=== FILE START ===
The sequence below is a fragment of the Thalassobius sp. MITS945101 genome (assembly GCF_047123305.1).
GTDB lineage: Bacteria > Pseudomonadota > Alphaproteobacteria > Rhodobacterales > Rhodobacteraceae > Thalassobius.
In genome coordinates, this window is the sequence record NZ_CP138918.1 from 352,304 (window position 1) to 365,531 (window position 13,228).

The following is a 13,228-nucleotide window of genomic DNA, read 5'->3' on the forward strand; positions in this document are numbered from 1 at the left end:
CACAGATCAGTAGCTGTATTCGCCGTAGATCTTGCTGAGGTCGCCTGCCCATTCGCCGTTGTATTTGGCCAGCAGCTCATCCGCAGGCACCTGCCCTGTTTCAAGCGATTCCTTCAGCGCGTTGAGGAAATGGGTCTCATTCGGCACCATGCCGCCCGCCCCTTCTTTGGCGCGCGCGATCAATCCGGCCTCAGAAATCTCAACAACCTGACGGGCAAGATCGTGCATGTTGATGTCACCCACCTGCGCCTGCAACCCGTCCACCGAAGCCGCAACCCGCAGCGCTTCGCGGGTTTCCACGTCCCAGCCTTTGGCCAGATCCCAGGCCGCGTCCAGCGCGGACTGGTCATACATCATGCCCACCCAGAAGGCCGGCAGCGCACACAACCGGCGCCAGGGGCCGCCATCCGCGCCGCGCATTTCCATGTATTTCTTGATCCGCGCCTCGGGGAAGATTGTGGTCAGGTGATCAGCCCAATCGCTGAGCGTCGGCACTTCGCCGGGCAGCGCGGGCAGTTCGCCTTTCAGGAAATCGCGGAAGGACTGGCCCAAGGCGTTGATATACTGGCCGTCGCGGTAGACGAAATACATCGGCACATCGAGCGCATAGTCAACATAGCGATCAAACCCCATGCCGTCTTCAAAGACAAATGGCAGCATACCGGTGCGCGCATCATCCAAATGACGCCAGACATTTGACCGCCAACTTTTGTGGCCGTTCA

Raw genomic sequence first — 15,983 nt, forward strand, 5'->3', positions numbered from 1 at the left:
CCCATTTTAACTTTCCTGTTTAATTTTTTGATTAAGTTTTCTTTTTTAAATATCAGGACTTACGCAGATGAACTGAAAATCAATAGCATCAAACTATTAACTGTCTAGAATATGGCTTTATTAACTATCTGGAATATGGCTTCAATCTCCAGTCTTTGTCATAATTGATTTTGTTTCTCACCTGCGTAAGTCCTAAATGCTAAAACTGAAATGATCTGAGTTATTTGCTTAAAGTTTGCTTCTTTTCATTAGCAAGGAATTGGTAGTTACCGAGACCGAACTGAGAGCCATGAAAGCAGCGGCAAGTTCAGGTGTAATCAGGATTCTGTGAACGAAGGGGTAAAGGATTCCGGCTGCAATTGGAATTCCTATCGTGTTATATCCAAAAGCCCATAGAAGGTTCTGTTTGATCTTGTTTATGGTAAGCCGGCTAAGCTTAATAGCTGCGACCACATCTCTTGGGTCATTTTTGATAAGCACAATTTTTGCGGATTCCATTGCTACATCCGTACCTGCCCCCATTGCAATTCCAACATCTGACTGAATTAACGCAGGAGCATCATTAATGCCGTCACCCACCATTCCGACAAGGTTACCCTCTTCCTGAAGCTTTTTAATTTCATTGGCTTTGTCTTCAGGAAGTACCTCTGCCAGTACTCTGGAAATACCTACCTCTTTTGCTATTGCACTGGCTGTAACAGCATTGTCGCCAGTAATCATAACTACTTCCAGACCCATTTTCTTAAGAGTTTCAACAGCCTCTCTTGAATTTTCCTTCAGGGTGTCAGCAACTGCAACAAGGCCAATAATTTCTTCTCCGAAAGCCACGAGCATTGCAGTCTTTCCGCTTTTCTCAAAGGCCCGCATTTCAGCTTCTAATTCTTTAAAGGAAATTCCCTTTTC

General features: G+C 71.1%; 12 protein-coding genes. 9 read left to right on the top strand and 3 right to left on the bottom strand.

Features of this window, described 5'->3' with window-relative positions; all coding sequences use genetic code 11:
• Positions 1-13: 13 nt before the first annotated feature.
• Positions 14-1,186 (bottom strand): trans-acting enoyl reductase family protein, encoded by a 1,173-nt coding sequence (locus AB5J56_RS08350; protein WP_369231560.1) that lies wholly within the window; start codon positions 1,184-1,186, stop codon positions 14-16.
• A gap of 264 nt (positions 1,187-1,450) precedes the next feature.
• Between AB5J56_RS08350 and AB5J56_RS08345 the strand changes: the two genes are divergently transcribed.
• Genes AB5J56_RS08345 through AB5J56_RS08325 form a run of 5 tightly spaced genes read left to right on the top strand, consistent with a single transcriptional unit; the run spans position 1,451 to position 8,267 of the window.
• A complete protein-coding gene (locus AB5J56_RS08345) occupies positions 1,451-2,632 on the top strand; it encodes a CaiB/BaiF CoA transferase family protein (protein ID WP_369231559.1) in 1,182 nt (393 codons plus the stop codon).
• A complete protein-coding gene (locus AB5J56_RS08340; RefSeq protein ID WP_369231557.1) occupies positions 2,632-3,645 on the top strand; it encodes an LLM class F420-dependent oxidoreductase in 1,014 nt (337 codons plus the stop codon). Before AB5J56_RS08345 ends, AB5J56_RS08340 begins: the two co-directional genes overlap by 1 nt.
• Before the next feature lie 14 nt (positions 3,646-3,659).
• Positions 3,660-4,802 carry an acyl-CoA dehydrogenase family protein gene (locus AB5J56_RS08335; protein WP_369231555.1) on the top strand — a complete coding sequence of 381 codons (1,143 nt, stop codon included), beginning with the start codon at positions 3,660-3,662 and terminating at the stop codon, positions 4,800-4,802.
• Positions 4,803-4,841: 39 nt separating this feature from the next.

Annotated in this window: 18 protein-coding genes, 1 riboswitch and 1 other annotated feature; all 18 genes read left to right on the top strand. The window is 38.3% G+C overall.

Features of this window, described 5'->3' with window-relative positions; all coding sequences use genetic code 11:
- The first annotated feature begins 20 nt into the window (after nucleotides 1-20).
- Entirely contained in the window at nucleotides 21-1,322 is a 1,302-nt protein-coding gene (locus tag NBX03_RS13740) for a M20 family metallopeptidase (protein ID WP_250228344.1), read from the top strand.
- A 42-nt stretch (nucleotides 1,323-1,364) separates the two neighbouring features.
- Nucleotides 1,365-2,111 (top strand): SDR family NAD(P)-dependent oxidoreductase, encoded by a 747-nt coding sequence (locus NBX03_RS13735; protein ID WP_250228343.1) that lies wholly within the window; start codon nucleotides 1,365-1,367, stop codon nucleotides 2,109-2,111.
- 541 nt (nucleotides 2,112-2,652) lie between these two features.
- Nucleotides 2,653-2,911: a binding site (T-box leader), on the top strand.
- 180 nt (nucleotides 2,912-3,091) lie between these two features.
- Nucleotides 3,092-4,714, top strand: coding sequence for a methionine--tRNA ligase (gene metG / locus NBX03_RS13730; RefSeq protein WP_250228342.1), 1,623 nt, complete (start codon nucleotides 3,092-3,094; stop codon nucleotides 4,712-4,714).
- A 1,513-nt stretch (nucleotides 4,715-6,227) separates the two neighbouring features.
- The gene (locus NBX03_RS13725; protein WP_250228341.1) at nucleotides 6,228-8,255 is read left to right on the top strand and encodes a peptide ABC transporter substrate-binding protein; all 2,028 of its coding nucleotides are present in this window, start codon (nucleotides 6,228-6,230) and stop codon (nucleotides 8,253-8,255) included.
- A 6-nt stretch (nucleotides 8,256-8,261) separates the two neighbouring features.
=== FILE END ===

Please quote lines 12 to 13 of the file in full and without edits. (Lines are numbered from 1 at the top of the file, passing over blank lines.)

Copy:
• A gap of 264 nt (positions 1,187-1,450) precedes the next feature.
• Between AB5J56_RS08350 and AB5J56_RS08345 the strand changes: the two genes are divergently transcribed.